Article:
English 664: Topics in Post-1800 Literature: The Country and the City in Nineteenth-Century British Literature T 3:30 Anne Wallace
“A contrast between the country and the city, as fundamental ways of life, reaches back into classical times. Yet the real history, throughout, has been astonishingly varied.”
– Raymond Williams, The Country and the City (1973)
Our scope will not be so great as that of Williams’s influential study, but our aims will be similar: to explore the varied representations of “country” and “city” in British literature of the 19th century. Britain’s shift from a primarily rural to a primarily urban population during this period is well-known. But the material experiences of country and city life also shifted dramatically throughout the period: the practices of agriculture, the shapes and perceptions of the land, the everyday lives of city-dwellers, all underwent extensive, accelerating change. How did 19th-century British writers engage and represent this change? How did their diverse, shifting ideas of “country” and “city” intersect with ideas about “nature” and “society”? What intersections might these 19th-century cultural re-framings have with our 21st-century concerns with human/environmental interfaces, and our efforts to imagine ideal communities?
Our readings will likely include: poetry by Mary Robinson, William Wordsworth, Matthew Arnold, and Christina Rossetti; fiction by Jane Austen, Elizabeth Gaskell, Charles Dickens, and Thomas Hardy; and nonfiction by some of these writers and others (perhaps Richard Jeffries) as well. Excerpts from Williams’ The Country and the City, and from Paul Readman’s Storied Ground: Landscape and the Shaping of English National Identity (2018), will provide views of the continuities and changes in literary/historical scholarship over the last few decades. Our seminar discussions will be fueled by your presentations of “problem papers” and the rest of the course work will consist of a graduated series of assignments leading to the research essay and a conference-length revision of that essay.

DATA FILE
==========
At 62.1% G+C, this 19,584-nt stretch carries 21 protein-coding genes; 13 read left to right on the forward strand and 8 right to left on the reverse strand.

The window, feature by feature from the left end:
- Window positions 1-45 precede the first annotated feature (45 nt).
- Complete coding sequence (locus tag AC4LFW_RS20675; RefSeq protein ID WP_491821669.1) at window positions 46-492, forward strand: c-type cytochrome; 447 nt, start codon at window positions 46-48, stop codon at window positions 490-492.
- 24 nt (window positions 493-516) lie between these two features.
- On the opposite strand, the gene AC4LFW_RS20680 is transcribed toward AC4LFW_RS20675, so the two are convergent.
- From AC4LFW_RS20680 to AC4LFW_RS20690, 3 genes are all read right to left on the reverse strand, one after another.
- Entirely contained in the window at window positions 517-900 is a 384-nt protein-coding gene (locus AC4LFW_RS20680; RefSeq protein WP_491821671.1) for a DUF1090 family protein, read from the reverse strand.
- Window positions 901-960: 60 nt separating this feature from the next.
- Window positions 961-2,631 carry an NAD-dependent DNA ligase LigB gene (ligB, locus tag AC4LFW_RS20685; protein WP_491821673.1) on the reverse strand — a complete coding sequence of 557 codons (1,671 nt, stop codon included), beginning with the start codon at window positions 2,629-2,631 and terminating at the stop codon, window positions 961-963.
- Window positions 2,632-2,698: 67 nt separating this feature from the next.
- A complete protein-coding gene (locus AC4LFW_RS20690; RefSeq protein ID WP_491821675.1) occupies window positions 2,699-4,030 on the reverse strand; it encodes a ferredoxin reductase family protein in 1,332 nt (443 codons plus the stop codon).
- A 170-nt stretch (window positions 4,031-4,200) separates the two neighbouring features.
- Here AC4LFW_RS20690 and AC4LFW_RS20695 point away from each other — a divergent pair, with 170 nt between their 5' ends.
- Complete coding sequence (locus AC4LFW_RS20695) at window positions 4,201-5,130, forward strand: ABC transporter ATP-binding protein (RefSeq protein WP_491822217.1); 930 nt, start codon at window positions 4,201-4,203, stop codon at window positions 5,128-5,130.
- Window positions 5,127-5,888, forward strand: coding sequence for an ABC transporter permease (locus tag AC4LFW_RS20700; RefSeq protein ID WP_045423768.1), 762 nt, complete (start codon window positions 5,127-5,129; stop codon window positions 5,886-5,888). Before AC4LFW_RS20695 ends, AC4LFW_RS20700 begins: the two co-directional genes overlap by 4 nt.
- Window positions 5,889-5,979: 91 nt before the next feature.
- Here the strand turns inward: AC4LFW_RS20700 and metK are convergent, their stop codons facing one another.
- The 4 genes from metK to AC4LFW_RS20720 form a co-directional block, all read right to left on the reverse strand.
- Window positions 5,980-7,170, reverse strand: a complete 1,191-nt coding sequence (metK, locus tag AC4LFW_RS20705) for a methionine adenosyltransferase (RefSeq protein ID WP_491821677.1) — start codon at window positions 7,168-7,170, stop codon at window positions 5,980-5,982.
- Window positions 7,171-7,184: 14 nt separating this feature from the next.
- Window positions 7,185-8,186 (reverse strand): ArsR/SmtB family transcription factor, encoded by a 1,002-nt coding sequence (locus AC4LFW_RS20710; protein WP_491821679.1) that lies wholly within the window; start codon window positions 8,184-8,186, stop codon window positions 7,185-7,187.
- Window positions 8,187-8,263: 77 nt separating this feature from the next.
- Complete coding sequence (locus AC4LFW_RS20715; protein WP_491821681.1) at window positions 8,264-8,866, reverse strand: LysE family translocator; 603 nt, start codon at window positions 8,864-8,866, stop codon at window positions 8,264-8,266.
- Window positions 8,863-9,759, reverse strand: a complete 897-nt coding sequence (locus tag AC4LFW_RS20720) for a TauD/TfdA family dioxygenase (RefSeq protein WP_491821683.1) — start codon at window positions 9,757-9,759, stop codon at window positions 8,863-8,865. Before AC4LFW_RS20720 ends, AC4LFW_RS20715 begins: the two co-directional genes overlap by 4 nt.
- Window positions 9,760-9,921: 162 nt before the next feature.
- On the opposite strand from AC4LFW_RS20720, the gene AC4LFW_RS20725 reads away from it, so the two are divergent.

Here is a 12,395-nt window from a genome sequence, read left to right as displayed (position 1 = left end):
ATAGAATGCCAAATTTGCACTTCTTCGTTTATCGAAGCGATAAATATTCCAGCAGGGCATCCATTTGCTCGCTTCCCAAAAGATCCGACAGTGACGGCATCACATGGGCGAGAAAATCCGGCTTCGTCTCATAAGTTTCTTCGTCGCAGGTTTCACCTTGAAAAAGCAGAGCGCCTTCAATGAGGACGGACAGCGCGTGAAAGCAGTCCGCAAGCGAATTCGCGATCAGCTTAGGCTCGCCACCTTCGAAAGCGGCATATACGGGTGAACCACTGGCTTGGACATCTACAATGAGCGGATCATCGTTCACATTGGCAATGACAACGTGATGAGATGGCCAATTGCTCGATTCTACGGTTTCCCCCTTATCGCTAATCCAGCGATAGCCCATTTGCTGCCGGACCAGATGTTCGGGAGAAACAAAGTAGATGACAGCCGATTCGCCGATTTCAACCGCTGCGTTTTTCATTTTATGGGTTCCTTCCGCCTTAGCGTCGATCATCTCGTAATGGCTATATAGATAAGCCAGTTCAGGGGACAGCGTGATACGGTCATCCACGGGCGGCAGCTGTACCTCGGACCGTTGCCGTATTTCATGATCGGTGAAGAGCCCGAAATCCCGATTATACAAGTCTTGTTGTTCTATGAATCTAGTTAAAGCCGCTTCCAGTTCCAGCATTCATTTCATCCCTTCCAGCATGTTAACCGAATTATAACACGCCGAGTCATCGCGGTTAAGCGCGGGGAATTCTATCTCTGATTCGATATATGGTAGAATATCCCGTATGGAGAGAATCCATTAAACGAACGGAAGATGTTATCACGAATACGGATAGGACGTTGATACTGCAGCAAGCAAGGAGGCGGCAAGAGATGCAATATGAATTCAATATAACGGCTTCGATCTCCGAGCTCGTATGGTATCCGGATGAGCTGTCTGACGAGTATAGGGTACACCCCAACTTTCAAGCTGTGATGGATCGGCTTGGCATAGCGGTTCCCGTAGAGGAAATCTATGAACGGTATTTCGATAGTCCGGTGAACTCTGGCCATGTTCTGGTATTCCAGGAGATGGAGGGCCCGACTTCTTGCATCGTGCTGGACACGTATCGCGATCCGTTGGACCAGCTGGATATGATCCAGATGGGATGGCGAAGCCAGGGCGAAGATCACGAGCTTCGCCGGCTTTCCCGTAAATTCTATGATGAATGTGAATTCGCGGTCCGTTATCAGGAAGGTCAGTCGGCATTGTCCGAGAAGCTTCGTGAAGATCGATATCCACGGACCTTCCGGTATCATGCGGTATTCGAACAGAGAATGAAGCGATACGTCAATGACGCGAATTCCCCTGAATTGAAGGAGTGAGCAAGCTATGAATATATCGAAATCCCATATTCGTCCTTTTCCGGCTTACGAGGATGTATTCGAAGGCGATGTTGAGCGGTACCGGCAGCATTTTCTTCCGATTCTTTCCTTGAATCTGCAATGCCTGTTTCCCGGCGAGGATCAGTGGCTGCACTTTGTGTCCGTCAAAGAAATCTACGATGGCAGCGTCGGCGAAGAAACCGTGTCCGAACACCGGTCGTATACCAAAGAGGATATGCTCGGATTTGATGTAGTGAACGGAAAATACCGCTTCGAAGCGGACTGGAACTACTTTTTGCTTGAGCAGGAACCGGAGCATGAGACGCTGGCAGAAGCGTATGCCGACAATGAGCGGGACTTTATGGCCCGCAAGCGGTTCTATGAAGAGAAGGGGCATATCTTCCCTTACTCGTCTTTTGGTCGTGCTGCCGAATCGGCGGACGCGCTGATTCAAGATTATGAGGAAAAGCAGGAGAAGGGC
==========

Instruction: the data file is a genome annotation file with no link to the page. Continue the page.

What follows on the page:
English 688: Women’s Rhetoric and Feminist Pedagogy W 3:30 Risa Applegarth
Cross-listed with Women, Gender, and Sexuality Studies, this course focuses on feminist rhetorical theories, interventions, and challenges. We will investigate the historical development of feminist rhetorical studies, consider contemporary pedagogical approaches including antiracist, crip, and queer pedagogies, and work together to chart emerging directions in the field. No prior knowledge of rhetoric is assumed, and graduate students will be encouraged to pursue their own projects in relation to the theories and practices discussed in the course.
English 725: Studies in Modernism: Woolf, Eliot, and the Modernist Literary Revolution
M 6:30 Tony Cuda
“On or about December 1910,” Virginia Woolf wrote, “human character changed.” T. S. Eliot agreed: “There is no going back from here.” With Woolf and Eliot at the forefront—but with a host of other modernists close behind—this class will examine the radical innovations in literary style and technique that occurred during the first half of the twentieth century, the period which we now call modernism. We will examine how modernists reimagined consciousness and subjectivity; how they exploded and reassembled the genres of prose and poetry; how they shaped the burgeoning discourses of gender and race; and how their work inaugurated a revolution that still defines the contours and future of contemporary poetry and fiction. Authors will include Virginia Woolf, T. S. Eliot, H. D. (Hilda Doolittle), Langston Hughes, Ezra Pound, W. B. Yeats, and others. Requirements will include a mid-term research project and a final seminar paper. Note: This course may be repeated once for credit.